But none of them are interested in politics.

Oh sure, they'll give the occasional fist shake when George Bush, the GREAT EVIL ONE, is brought up in conversation. The Bush Administration has become this sort of Star-Warsian Evil Empire, dividing the world into cozy black and white geometrics that are so familiar, so comforting- especially when you are one of the good guys. But they don't keep up to date on local issues, know none of the local politicians, don't participate in rallies or citizen lobbying, don't write letters, don't follow specific bills or resolutions, and don't really read the newspapers.

I think there's a fundamental disconnect there. I mean, these incredibly caring motivated people are working their asses off to save the planet, one recyclable can at a time, and yet the area in which they would have the most power to affect REAL change, they shie away from.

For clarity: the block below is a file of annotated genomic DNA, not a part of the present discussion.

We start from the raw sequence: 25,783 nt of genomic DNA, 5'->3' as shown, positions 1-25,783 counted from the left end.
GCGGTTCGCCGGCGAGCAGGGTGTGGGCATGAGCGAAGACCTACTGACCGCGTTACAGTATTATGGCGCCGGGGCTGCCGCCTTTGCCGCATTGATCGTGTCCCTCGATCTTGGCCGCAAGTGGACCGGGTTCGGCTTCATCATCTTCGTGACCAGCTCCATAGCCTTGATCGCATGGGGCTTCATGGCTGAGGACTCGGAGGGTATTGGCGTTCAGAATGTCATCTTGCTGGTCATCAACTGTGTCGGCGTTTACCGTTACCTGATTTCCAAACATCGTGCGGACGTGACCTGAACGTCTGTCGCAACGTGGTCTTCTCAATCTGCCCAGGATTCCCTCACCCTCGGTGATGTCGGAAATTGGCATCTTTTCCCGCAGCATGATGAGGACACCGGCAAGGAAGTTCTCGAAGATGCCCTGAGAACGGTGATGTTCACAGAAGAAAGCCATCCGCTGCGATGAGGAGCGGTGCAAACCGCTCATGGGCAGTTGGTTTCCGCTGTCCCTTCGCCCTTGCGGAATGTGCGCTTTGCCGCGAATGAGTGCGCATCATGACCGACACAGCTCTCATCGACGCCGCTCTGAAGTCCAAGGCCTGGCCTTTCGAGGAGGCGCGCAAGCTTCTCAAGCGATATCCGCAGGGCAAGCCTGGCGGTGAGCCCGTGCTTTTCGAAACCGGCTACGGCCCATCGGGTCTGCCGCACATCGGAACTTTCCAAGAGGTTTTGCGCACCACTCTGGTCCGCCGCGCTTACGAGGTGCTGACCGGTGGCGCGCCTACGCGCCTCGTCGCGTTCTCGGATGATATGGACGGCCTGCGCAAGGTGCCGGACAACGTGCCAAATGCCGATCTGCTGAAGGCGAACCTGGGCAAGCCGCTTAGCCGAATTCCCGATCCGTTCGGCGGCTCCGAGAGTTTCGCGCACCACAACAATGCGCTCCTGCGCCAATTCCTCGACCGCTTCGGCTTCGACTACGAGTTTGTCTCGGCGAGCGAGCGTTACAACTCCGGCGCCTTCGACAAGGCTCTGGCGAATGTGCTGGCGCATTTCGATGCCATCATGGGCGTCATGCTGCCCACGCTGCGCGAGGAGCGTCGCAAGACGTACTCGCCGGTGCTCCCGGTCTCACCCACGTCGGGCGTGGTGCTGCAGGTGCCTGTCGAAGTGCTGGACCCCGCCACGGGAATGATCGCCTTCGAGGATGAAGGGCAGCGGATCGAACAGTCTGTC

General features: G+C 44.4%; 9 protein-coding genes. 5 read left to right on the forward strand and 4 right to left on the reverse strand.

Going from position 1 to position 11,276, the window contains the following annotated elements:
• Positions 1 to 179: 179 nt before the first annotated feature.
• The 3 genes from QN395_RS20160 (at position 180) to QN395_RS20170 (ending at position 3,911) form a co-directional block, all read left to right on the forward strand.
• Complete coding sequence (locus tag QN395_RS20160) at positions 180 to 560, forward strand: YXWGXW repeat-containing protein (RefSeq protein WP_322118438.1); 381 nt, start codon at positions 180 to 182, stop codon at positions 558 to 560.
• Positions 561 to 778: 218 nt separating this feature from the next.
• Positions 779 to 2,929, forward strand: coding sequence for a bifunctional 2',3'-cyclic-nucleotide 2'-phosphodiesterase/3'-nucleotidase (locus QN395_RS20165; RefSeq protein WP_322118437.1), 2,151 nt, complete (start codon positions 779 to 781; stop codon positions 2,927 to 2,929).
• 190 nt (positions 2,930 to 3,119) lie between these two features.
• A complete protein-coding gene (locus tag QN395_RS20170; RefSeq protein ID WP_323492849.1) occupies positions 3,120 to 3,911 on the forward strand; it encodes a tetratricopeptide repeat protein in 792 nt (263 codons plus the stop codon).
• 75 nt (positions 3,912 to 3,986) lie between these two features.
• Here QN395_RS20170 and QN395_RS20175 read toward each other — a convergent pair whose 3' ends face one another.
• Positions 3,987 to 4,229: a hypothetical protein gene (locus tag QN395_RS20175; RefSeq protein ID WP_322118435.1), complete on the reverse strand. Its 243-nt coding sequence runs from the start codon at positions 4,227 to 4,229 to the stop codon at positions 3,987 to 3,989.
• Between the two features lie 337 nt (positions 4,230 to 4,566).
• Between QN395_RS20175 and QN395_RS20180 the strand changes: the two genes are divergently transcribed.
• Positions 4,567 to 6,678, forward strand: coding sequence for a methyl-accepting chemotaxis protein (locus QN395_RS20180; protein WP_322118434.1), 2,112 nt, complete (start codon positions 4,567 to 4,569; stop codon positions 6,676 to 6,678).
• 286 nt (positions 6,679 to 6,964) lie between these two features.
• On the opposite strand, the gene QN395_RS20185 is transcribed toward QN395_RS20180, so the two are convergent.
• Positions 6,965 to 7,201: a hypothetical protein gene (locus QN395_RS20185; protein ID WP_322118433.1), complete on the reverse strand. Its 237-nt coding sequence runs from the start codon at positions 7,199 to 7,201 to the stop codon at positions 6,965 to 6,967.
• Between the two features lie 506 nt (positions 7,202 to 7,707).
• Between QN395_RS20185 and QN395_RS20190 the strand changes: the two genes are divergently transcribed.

It may be that they don't understand how powerful the political scene is. They see the Evil Empire and assume that all is lost on the political front and it's some sort of Orwellian everyman scenario where rag tags and rebels unite in grassroots struggle against the man, unified in one unspoken common desire for human betterment and global salvation. This may explain the overwhelming excitement about Obama (even though they have no idea what his positions are on any of the issues, much less the issues themselves). In posing as the opposition to the Evil Empire, Obama is a sort of political savior come during the apocalypse to save us.